LINCOLN, Neb. (Nebraska Examiner) — A federal judge has barred the testimony of a memory expert at the upcoming federal trial of U.S. Rep. Jeff Fortenberry and blocked defense lawyers from arguing that the lead prosecutor in the case is biased.
U.S. District Court Judge Stanley Blumenfeld, in pretrial rulings, granted a request from prosecutors to bar the testimony of the memory expert, Dr. Alan Castel.
Lawyers for Fortenberry, 60, had sought to have Castel testify that memories are often inaccurate and that memories fade as we age. The doctor was also being called to tell jurors that “repetitive, suggestive questioning and stress” — in this case, during two interviews with federal agents — can alter memories.
But Blumenfeld, in rulings filed Wednesday, agreed that Castel’s testimony would be speculative, based only on his observations of the interviews, and that “the idea that memory fades or alters over time is a concept jurors understand without the need for expert assistance.”
The judge also granted a motion by prosecutors to exclude evidence or argument that the lead prosecutor in the case, Mack Jenkins, was motivated by political bias to charge the congressman.
Fortenberry’s defense lawyers have pointed out that Jenkins has contributed to Democratic Party candidates and contended that he had “set up” the congressman by leading him to believe he wasn’t a target of their investigation.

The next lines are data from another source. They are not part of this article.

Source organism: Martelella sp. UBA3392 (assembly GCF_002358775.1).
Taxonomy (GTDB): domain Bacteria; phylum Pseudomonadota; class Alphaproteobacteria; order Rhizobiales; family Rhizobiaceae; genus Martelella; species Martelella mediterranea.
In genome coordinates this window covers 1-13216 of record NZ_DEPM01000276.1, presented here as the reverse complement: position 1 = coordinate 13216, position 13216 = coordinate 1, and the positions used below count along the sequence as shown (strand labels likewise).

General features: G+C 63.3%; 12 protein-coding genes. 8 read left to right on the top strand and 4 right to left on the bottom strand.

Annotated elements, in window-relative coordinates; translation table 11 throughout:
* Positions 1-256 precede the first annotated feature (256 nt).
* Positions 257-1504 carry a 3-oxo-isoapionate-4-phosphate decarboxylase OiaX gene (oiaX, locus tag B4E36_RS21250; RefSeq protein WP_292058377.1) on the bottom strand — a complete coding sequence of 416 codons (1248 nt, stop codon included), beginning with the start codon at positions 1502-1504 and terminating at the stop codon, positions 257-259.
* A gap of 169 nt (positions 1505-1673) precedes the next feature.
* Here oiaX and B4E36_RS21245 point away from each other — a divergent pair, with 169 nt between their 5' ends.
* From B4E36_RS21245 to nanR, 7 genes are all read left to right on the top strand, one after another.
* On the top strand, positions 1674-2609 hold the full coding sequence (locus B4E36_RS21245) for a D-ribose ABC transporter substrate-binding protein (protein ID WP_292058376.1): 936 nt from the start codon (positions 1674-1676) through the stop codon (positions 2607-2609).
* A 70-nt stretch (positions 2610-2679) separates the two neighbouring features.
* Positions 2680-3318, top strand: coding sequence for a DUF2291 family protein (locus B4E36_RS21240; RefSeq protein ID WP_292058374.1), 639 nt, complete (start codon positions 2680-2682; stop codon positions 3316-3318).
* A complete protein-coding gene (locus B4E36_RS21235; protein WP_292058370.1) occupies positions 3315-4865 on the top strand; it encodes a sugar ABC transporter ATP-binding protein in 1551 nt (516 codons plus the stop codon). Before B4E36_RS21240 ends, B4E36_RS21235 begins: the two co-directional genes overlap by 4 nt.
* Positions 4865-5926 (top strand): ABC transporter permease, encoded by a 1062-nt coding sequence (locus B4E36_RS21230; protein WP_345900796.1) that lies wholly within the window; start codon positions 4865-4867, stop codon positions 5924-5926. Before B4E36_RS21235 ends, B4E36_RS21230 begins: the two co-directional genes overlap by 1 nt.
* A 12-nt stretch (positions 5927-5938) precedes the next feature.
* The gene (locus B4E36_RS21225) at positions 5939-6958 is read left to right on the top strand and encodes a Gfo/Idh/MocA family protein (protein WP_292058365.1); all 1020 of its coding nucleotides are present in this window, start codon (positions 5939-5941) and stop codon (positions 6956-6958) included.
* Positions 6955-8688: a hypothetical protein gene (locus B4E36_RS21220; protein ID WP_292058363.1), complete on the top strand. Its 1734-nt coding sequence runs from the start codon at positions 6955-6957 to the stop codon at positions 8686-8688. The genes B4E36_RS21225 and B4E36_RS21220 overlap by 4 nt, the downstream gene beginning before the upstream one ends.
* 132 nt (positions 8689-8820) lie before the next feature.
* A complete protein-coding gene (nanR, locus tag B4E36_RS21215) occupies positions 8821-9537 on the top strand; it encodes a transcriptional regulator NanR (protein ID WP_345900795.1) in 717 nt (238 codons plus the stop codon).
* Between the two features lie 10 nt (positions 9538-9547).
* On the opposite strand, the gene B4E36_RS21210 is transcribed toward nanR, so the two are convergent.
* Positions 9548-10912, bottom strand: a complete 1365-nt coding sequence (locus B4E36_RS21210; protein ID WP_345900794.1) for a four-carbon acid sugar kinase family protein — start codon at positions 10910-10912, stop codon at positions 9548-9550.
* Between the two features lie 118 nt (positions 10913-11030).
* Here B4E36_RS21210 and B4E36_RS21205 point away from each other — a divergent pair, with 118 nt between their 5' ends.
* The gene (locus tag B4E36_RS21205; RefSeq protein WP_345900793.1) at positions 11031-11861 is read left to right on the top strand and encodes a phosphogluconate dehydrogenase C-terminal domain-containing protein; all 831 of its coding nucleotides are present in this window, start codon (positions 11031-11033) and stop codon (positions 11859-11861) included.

The rulings come as attorneys prepare for a trial that will begin Wednesday in U.S. District Court in Los Angeles. The trial is expected to continue through March 22.
California is where federal agents launched an investigation into $180,000 in illegal, foreign “conduit” campaign contributions from a Nigerian-Lebanese billionaire, Gilbert Chagoury. Fortenberry, as well as then-U.S. Rep. Lee Terry, R-Neb., were among the recipients.
Fortenberry was given about $30,000 from a group of Lebanese-Americans during a fundraiser in Los Angeles in 2016.
Aide raised concerns
One of his aides raised concerns about whether the money originated with Chagoury, because foreigners cannot donate to U.S. political campaigns, and all the donations came from one family. Later, an organizer of the L.A. fundraiser — by then working as an informant for the FBI — told Fortenberry that the money likely came from Chagoury, a resident of Paris who shared the congressman’s concerns over persecution of Christians in the Middle East.
But when federal agents interviewed Fortenberry in 2019, he had no recollection that the money came from a foreigner.
Terry gave away the donations he received from Chagoury to charities. Fortenberry, meanwhile, was seeking a second L.A. fundraiser for his 2018 campaign. He gave away the $30,000 to charities in late 2019, after his two interviews with federal authorities.
Fortenberry, who has served eastern Nebraska’s 1st Congressional District since 2005, has pleaded not guilty to three felony charges.
He faces a tough challenge in the GOP primary from State Sen. Mike Flood of Norfolk, who has been endorsed by Gov. Pete Ricketts and former Gov. Dave Heineman.
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